A few quick thoughts on the Chargers’ 2015 Draft. Hopefully, more content to follow.
• Trading Up in the 1st Round — In principle, sacrificing two Day-3 picks for the opportunity to move up a few spots in the teens of the Draft’s first round seems fine. Historically, the aggregate talent in the top 13 or so picks far exceeds what’s available from about 15 through 40. Sacrificing fourth- and fifth-round picks to move up and nab an elite talent that’s still available could yield positive results over time (especially given that the fifth rounder falls in 2016); someone please write if this conflicts with more modern assessments of draft pick values. In the end, however, given the player the Chargers took at 15, and the way they executed the rest of the draft, I think they should have stayed at 17.
• Melvin Gordon III — Chargers General Manager Tom Telesco sees Gordon as an elite talent. I disagree, and I also think he’s a somewhat awkward fit for the Bolts zone-blocking scheme. I’ll post a more complete breakdown forthcoming.
• Denzel Perryman — I never saw the tape of Perryman defending the run at an elite level that everyone else so passionately references. Given the talent available (at positions of need, if it matters) when the Chargers picked in the second round, the Chargers made a very, very troubling choice here.
• Craig Mager — We may come to view Mager as the most talented player the Chargers selected in 2015 – and the pick still concerns me a bit. I hope to review Mager in an upcoming post, as he has a lot of good (and some bad) tape. But I get the feeling, as I did last year, that the Chargers selected a player in the third round that they would have taken in the fourth, given that option. This suggests a lack of commitment to the team’s supposed “best-player-available” strategy. Of course the Chargers traded their fourth rounder each of the past few years, so they were forced to select a coveted player in the third round or run the risk he wouldn’t be there in the fifth. Thus, the downside of the team’s Day-1 trade.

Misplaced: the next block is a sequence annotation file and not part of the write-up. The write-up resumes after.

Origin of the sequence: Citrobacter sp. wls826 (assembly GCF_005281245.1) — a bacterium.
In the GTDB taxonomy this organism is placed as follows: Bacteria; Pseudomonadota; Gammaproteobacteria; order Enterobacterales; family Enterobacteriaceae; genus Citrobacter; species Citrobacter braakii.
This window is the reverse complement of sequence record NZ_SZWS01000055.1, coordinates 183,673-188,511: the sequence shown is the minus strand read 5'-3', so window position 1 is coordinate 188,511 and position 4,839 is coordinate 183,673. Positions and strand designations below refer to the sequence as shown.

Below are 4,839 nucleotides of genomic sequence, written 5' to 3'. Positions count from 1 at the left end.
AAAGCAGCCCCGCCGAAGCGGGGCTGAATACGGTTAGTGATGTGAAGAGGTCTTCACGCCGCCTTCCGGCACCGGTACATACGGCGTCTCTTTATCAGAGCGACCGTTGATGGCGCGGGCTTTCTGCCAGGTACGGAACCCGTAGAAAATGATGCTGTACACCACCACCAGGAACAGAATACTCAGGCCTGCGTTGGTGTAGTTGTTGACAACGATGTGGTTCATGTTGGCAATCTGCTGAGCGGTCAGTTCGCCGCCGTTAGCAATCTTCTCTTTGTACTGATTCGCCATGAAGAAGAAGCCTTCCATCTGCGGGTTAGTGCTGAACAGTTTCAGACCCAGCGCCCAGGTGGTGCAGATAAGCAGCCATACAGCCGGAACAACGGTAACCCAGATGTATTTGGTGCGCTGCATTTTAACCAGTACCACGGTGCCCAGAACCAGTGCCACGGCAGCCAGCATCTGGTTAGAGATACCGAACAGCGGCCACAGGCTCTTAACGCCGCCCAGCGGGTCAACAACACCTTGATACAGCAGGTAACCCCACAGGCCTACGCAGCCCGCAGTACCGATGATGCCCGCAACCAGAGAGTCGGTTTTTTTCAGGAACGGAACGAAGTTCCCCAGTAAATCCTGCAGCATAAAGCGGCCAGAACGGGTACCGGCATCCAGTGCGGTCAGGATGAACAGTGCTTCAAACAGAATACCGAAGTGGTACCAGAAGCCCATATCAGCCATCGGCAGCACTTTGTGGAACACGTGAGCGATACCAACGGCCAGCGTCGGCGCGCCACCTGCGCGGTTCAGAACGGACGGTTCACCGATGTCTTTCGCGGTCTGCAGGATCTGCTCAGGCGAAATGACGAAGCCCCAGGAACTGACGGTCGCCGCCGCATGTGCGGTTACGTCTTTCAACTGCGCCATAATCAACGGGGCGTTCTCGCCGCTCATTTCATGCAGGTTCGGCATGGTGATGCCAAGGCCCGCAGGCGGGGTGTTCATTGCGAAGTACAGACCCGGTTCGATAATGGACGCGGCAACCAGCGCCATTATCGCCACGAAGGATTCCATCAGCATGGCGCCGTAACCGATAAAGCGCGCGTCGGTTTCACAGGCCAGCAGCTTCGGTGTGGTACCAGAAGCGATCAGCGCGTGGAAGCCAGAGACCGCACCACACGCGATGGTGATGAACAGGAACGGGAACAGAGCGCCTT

• Kyle Emanuel — I didn’t see Emanuel show the burst up the field or the agility to make an impact as an NFL pass rusher, and he looked really uncomfortable playing in space on the few occasions he dropped into coverage. I simply don’t see how he succeeds at outside linebacker for this team. Until Emanuel proves me otherwise, I consider this a wasted pick. I certainly doubt very highly that Emanuel will provide any kind of answer for the Bolts’ pass-rush woes.
• Darius Philon — Philon adds a bit of depth to the Chargers’ corps of defensive ends. His skill set played well in a one-gap scheme against SEC competition. He’ll need bulk, for starters, to hold up effectively in the Chargers’ two-gap system.
At first blush, I think other teams got a lot better, and the Chargers largely flubbed this draft. But I hope to explore the pros and cons of each pick in a bit more detail in the coming weeks…